“New Jersey has yet to establish a sustained recovery.”

From the Star Ledger:

Economists predict N.J. may be among last to recover from recession

If you think the local economy isn’t getting any better, you’re right.

New Jersey has yet to see any strong signs of economic recovery, even as the rest of the region has started to pull out of the recession, the New York Federal Reserve Bank said today.

While neighboring New York has rebounded strongly since late last year, New Jersey appears to have hit bottom and plateaued, according to the bank’s economic indicators.

Bank economists said a slow jobs recovery and a shrinking manufacturing sector mean the Garden State, which entered the recession six months before the rest of the nation in June 2007, could also be one of the last to emerge. While New York City officially exited the recession last November, economists said it remains to be seen when New Jersey’s economy will pull out of its tailspin.

“Economic conditions in New Jersey remain essentially flat,” William Dudley, the Fed’s president and CEO, said during a quarterly press briefing on New York, New Jersey and Puerto Rico. “Although activity there is no longer declining, New Jersey has yet to establish a sustained recovery.”

Since the start of the decade, manufacturing employment in New Jersey has fallen by 23 percent and output by 10 percent, according to the bank. In contrast, New York saw a similar employment decline but managed to boost output by nearly 15 percent, a sign of increased efficiency.

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116 Responses to “New Jersey has yet to establish a sustained recovery.”

  1. Simply Ravishing HEHEHE says:


  2. freedy says:

    yes, but the WS bonuses got paid , Where’s Barry when you need him

  3. Simply Ravishing HEHEHE says:

    “yes, but the WS bonuses got paid , Where’s Barry when you need him”

    Clawback report is supposed to come out today. Interesting to see what comes of it.

  4. Final Doom says:

    HE (3)-

    Why worry about clawbacks, when you have this to induce vomiting:

    “Deep in the bowels of Donk (DOdd-fraNK Financial abomination bill, whose 2315 pages nobody has read in their entirety), in Title XII: IMPROVING ACCESS TO MAINSTREAM FINANCIAL INSTITUTIONS, section 1205 is a provision titled “Low-cost alternatives to payday loans” in which the government outlines its plans for establishing what is essentially a payday loan advance business (and even odder, the title of Sec. 1205 in the Index references “payday” loans while the actual title of the section is “small dollar” loans – was mere “payday loans” too narrow a definition for the government and got changed in drafting, with the index remaining unchanged?)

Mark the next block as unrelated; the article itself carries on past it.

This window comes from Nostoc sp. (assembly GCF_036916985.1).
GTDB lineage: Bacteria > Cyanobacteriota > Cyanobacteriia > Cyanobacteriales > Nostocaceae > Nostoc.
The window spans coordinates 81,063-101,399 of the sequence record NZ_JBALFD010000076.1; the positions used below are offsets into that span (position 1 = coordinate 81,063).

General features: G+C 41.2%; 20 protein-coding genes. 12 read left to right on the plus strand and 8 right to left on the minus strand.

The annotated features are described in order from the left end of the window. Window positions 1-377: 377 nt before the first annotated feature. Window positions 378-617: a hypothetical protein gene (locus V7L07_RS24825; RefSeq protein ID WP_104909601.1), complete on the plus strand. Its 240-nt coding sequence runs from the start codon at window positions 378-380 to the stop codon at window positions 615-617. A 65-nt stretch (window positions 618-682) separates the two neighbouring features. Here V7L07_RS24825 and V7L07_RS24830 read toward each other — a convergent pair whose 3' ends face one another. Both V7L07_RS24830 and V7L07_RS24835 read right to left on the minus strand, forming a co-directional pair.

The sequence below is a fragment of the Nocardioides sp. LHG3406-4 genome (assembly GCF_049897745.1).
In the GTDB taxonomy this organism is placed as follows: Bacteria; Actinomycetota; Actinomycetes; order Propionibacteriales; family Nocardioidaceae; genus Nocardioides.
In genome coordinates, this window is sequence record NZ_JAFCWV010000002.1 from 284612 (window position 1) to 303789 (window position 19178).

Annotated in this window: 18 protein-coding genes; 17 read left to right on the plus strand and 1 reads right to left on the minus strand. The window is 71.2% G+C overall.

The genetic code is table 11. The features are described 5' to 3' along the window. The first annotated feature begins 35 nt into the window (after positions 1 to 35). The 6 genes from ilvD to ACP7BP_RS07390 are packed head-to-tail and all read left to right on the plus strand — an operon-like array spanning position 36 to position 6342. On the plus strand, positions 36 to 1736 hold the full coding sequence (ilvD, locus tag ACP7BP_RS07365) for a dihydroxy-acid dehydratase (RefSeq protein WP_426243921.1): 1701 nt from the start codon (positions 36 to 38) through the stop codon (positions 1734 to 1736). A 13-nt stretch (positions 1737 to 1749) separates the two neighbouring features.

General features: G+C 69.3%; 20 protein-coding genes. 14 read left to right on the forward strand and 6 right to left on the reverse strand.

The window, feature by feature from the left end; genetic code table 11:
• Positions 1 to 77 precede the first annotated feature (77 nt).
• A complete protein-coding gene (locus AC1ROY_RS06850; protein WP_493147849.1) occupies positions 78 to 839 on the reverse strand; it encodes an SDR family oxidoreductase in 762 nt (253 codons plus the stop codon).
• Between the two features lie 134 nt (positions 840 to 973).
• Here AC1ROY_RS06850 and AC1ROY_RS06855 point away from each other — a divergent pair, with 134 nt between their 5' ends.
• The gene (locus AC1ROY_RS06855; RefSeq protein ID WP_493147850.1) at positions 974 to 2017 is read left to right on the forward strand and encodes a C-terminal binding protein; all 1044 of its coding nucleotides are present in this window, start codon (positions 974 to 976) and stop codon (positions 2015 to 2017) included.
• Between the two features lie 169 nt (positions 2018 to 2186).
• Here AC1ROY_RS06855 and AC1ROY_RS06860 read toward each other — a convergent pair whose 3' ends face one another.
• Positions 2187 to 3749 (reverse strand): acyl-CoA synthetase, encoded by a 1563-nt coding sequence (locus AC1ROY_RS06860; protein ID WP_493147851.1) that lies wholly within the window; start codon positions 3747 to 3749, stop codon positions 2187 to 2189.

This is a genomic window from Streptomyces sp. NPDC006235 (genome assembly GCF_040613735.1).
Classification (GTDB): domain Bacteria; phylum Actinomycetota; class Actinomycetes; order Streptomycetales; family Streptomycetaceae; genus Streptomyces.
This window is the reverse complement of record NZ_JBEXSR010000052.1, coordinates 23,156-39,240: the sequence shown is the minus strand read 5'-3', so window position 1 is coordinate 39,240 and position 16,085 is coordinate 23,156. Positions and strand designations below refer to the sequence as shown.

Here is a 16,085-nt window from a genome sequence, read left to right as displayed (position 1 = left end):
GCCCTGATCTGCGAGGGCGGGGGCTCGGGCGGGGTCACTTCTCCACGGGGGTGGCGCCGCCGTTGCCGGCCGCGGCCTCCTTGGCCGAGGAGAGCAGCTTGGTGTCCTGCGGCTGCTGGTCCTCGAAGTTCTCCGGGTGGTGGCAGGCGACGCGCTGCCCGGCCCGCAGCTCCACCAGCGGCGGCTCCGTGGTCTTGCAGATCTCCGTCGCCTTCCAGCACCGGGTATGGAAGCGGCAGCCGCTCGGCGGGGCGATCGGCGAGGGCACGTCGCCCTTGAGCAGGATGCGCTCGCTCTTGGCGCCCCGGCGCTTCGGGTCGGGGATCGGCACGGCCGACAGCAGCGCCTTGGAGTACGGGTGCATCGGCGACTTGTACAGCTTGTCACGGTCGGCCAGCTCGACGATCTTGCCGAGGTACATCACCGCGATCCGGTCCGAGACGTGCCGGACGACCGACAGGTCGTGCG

(a) GRANTS AUTHORIZED.—The Secretary is authorized to establish multiyear demonstration programs by means of grants, cooperative agreements, financial agency agreements, and similar contracts or undertakings, with eligible entities to provide low-cost, small loans to consumers that will provide alternatives to more costly small dollar loans.

    (b) TERMS AND CONDITIONS.—19 (1) IN GENERAL.—Loans under this section shall be made on terms and conditions, and pursuant to lending practices, that are reasonable for consumers.

    Does this mean the government is going into the business of direct lending and bypassing the stingy banks completely? As payday loans tend to be the most usurious of all short-term credit instruments for the lower classes, will the government’s intervention into this most recent arena result in the obliteration of the existing business model for payday lenders? But far more importantly, will the government use this platform as a means to provide cash to virtually anyone in exchange for shoddy collateral and mere promises to repay the loan? And nowhere in the text is it said the loans are even collateralized with something like a deferred paycheck: these loans could very easily be on par or even worse than NINJA loans, in which the ability to breathe and walk at the same time is sufficient for eligibility, while the ability to actually repay never even figures in the loan officer’s mind?